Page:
Wednesday, April 2, 2014

Day 19 My Students Have Grit


On the Free Technology for Teachers Facebook, the twenty day blogging challenge created by Kelly Hines was mentioned and I decided to give it a shot. So here is the challenge for today:

“Share a topic/idea from class this week. What’s one thing you did with students this week that you will (or will not) do again? Why?”

I think a great topic to teach in class is about Grit.

In the article "True Grit: The Best Measure of Success and How to Teach it, Vicki Davis talks about students having/needing grit. Then she asks,

“Can you teach grit?”

First of all, what do I think grit is? No, I’m not talking about the breakfast food served in the south. I’m talking about toughness in a person. For me, when I think of this, I picture John Wayne sitting on a horse. For me, grit is fighting to overcome obstacles.

I think many people actually have grit but it is hidden. They are taught at a young age to hide this grit. Focus is made to conform and to fit in. We are taught this from our teachers and our parents. Then when we get older, we are actually taught this by our peers. Eventually we learn to hide it even more when we get to the workplace because we want to keep our jobs.

Many people don’t realize what we need to do to overcome our personal obstacles. The main reason is that others don’t walk in our shoes. We feel that letting others know about our struggles is a sign of weakness so we don’t share about our struggles.

Most of my students with disabilities are the strongest people in the world and they don’t know it. They have spent so much time feeling beaten down and feeling bad because they don’t always fit the norm. Yet, they have faced and overcome more obstacles than most people will ever face in their life time. These students don’t give up. They persevere and continue to face uphill battles every day of their lives. Their struggles don’t end when they graduate high school but takes on a whole new life of its own.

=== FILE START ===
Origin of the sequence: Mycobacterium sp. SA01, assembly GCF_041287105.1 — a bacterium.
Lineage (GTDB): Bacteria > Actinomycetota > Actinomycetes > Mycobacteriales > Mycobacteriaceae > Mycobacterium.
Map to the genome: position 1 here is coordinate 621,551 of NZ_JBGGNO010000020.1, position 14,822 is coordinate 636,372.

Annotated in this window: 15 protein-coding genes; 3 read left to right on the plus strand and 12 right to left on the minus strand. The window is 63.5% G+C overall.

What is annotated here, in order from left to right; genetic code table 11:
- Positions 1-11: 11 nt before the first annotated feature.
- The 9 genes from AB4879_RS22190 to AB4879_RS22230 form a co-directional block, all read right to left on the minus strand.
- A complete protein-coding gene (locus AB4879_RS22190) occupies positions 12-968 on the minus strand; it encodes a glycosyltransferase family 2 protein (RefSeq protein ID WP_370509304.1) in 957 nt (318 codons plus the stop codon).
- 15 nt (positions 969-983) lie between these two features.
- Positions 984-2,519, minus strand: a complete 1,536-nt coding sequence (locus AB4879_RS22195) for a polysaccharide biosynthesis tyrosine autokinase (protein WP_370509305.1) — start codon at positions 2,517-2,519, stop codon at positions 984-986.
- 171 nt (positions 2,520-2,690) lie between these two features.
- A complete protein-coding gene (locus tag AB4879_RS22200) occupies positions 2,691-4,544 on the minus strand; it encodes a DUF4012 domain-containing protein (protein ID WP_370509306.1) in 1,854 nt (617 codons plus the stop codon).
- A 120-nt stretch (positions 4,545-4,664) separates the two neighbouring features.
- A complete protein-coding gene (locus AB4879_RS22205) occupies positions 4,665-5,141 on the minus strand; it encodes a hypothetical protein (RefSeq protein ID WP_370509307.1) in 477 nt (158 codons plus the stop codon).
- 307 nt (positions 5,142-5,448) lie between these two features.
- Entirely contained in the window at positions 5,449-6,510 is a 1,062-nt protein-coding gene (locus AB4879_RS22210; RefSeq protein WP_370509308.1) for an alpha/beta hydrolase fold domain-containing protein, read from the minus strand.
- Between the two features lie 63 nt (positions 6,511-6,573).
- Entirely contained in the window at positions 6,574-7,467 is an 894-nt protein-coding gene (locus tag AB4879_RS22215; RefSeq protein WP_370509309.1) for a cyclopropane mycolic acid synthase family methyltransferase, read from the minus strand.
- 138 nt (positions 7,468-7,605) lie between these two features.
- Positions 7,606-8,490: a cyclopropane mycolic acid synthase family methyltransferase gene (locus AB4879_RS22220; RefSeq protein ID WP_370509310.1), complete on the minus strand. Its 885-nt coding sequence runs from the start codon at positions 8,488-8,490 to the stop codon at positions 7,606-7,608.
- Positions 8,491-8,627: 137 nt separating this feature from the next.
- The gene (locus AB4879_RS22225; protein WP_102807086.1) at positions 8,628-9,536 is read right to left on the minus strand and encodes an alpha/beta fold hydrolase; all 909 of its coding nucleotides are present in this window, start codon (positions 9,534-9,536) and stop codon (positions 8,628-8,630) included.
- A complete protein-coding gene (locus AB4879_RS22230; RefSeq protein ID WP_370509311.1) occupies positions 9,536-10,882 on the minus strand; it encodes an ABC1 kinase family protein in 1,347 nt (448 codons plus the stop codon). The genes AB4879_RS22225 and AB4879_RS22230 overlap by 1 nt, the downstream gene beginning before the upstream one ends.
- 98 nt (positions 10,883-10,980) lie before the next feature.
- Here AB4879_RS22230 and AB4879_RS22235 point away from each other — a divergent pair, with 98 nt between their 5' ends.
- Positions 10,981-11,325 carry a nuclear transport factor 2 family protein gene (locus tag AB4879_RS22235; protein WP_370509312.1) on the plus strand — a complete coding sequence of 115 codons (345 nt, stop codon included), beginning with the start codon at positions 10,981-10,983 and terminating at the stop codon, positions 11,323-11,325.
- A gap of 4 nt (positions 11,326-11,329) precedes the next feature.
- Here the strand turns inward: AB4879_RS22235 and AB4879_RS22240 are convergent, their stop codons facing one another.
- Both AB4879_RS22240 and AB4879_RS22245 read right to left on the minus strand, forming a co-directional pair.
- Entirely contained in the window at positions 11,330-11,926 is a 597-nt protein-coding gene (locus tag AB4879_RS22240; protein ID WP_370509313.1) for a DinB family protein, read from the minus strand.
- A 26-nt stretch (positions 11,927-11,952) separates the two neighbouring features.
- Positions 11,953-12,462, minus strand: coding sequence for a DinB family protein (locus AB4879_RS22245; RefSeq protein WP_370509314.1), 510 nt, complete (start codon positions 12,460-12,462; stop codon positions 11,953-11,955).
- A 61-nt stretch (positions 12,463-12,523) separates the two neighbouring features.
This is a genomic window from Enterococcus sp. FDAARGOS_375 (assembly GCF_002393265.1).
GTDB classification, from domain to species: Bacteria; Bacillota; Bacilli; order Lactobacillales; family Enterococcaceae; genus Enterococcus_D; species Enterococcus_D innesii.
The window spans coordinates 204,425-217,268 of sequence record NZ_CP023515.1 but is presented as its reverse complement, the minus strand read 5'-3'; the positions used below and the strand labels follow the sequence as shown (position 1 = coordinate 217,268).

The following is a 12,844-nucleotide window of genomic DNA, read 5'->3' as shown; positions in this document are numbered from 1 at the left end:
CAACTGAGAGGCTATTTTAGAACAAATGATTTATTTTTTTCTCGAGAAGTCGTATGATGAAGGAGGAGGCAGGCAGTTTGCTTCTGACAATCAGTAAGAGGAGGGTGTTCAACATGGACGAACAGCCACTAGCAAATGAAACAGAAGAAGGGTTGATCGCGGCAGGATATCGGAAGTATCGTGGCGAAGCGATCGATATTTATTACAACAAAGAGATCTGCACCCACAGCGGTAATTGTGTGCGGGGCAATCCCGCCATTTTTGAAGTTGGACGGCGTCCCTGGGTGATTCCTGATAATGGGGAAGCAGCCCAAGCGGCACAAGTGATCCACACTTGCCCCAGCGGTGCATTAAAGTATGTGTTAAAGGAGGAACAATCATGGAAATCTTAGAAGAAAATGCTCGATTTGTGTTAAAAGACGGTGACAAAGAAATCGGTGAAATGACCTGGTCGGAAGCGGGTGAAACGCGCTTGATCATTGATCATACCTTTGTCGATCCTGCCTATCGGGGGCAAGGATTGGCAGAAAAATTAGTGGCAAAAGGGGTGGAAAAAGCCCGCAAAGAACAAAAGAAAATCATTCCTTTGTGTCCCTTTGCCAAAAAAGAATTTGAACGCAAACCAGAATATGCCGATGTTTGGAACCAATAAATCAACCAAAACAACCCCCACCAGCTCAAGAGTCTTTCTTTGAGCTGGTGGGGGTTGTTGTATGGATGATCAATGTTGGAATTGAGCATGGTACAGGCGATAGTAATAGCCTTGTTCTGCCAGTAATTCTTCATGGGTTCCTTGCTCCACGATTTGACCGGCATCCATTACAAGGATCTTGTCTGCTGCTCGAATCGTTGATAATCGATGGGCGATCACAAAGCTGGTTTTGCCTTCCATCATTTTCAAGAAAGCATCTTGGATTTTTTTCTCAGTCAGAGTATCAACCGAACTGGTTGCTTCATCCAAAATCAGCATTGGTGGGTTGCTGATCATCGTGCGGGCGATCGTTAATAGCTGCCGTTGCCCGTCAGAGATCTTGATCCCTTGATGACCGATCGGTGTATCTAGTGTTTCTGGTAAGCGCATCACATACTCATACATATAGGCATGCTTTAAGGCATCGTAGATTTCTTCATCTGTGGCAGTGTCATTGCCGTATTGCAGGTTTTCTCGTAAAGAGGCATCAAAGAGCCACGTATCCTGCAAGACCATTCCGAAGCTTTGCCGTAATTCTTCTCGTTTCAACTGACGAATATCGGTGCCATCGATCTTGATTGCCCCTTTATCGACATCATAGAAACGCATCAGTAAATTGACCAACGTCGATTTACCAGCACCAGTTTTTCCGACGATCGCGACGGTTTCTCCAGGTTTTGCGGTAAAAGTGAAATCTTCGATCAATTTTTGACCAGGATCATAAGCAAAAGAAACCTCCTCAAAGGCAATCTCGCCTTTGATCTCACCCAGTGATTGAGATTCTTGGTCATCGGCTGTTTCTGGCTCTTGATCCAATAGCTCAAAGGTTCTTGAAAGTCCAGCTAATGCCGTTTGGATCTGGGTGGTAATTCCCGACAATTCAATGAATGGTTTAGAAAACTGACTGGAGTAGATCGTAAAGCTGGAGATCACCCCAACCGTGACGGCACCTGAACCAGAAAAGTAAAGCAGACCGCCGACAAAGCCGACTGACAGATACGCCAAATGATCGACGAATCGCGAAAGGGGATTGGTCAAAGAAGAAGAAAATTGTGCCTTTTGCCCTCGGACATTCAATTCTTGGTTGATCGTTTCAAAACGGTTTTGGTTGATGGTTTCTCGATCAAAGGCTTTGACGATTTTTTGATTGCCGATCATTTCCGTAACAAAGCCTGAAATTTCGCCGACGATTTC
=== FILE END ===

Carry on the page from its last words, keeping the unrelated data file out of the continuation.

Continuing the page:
I think it is important for many of us to give ourselves a pat on the back and recognize the hardships we have overcome to get where we are. We are really the only ones who know all about ourselves. Many times we push the hard times behind us because we don’t want to remember all the hard times. It is actually the hard times that define us and make us who we are.

So, I think the bottom line is that I don’t believe we need to teach it. I think we need to teach our students to recognize it. It is already out there but we just don’t know it. We don’t celebrate it and we should.

I believe that is the people who have grit are going to be the real survivors in the world. Not the ones who are beaten down easily or follow others without thinking about the consequences. Grit can’t be taught because it already exists.

Image: 'Why yes, yes that is John Wayne'
Found on

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